The Challenges of Connecting up Europe

August 5, 2015 | 00:00
The Challenges of Connecting up Europe
The Challenges of Connecting up Europe
A bird’s eye view of Europe reveals a complex network of transmission grids and distribution networks extending from the Arctic Ocean to the Mediterranean. Closer inspection reveals a European power network consisting of 230,000 km high voltage and 1,500,000 km of low/medium voltage lines divided by national borders and run by independent transmissions system operators.

The Commission has called for proposals aimed at ending national energy isolation and eliminating energy bottlenecks in order to complete the energy internal market. To create a competitive, secure and sustainable European-wide energy market fit for increased energy demand and a rising supply of renewables will require major investments. According to EU estimates around €104 billion is needed for transmission projects to increase capacity and upgrade Europe’s ageing electricity infrastructure, and €35bn is earmarked for the cross-border interconnection projects, so vital for energy balance, electricity trading and security of supply.

The EU’s “Connecting up Europe Facility” worth around €5.8 billion is an ambitious plan to create a fully integrated competitive unified pan-European power market. The Commission’s goal is for cross-border power links to equal at least 10 percent of each member state’s power generation capacity by 2020 rising to 15 per cent by 2030. In 2014 the average interconnection level was around 8 percent. Five interconnector projects have attracted European community funding. See Table 1.

Table 1. Electricity interconnector projects
Electricity interconnector projects

Europe’s grid challenges

Structural fragmentation of existing electricity transportation networks, lack of capacity and national autonomy over power supplies are the main obstacles to the completion of a single integrated European energy market. Upgrading and integrating the existing network of national grids and creating a pan-European high capacity “motorway” system, able to switch large volumes of power from one part of the continent to another, remains a priority for both the EU and Commission. In addition, capacity expansion of transmission lines and interconnectors is essential to accommodate the expected 33% of electricity produced in the EU that now comes from renewables, as fossil fuelled plants, are encouraged by the EU’s Large Combustion Power Directive, to close down early.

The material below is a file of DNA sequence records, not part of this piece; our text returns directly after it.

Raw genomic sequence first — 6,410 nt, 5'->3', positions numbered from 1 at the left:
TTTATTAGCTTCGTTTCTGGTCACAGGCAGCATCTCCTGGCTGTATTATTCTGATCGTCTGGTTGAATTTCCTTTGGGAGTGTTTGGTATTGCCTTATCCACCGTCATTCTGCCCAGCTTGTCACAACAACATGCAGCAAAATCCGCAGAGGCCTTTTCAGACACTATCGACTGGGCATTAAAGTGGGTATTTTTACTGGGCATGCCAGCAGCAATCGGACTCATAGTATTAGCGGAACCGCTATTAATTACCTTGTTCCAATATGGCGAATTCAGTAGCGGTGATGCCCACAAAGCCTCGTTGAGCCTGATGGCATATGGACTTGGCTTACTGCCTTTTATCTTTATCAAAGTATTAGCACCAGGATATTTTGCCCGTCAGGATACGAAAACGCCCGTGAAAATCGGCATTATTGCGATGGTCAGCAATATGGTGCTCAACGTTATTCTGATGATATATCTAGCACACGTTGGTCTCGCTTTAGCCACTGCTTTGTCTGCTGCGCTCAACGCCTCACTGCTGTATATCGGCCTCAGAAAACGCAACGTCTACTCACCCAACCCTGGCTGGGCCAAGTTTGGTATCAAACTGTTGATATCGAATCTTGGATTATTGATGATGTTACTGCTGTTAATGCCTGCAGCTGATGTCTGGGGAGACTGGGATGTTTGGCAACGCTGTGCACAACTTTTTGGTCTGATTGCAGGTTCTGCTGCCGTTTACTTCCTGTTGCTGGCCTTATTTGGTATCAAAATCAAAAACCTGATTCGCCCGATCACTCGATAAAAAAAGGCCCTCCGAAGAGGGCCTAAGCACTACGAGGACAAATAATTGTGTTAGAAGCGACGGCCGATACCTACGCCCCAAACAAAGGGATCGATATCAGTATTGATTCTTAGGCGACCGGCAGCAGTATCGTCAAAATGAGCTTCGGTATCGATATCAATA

Capacity issues

Insufficient interconnector capacity stands in the way of physically transporting and trading large volumes of electricity across borders. For instance, whilst the European mainland has no interconnections with the island states of Cyprus, Iceland and Malta, more significantly, many European states, including Poland, the UK, Spain and Italy are making only slow progress towards achieving the Commission’s 2020 interconnector target.

The opportunity cost of inadequate transmission lines and interconnectors falls heavily on both power utilities and consumers alike. For example, a lack of grid capacity in France hinders Spanish and Portuguese energy renewable companies from selling their surplus electricity to mainland Europe, whilst Britain’s National Grid maintains that building new interconnectors could save consumers £1 billion (€1.4 billion) a year. Insufficient grid capacity can also lead to electricity grid balance problems. For example, Germany’s grid capacity is insufficient to transmit surplus wind power from north to south, encouraging transmission operators to dump surplus power on neighbouring countries. Neighbouring countries are building huge “switch-off” transformers on their own borders in order to curb green energy export surges from Germany, thereby deliberately isolating Germany’s electrical grid. Meanwhile, Poland and the Netherlands whilst benefiting from cheap German green electricity on sunny and windy days nevertheless have to keep expensive power plant capacities in reserve.

A regional approach represents a stepping stone towards integration of the European power market. For example the Nordic countries, Finland, Sweden, Denmark and Norway pioneered integration of their electricity market into NORDPOOL and France, Germany, Belgium, the Netherlands and Austria have initiated integration projects. Nevertheless, the very existence of such regional markets helps to continue the grid systems’ fragmentary structure. Furthermore, regional grids, such as the British Isles and the Scandinavian operate on different frequencies to the continent’s synchronous grid. For example, Britain which is linked via a high voltage direct current (HVDC) subsea interconnector to Northern Ireland, Ireland, France and Holland needs transformers at each end to step up or to step down power as appropriate.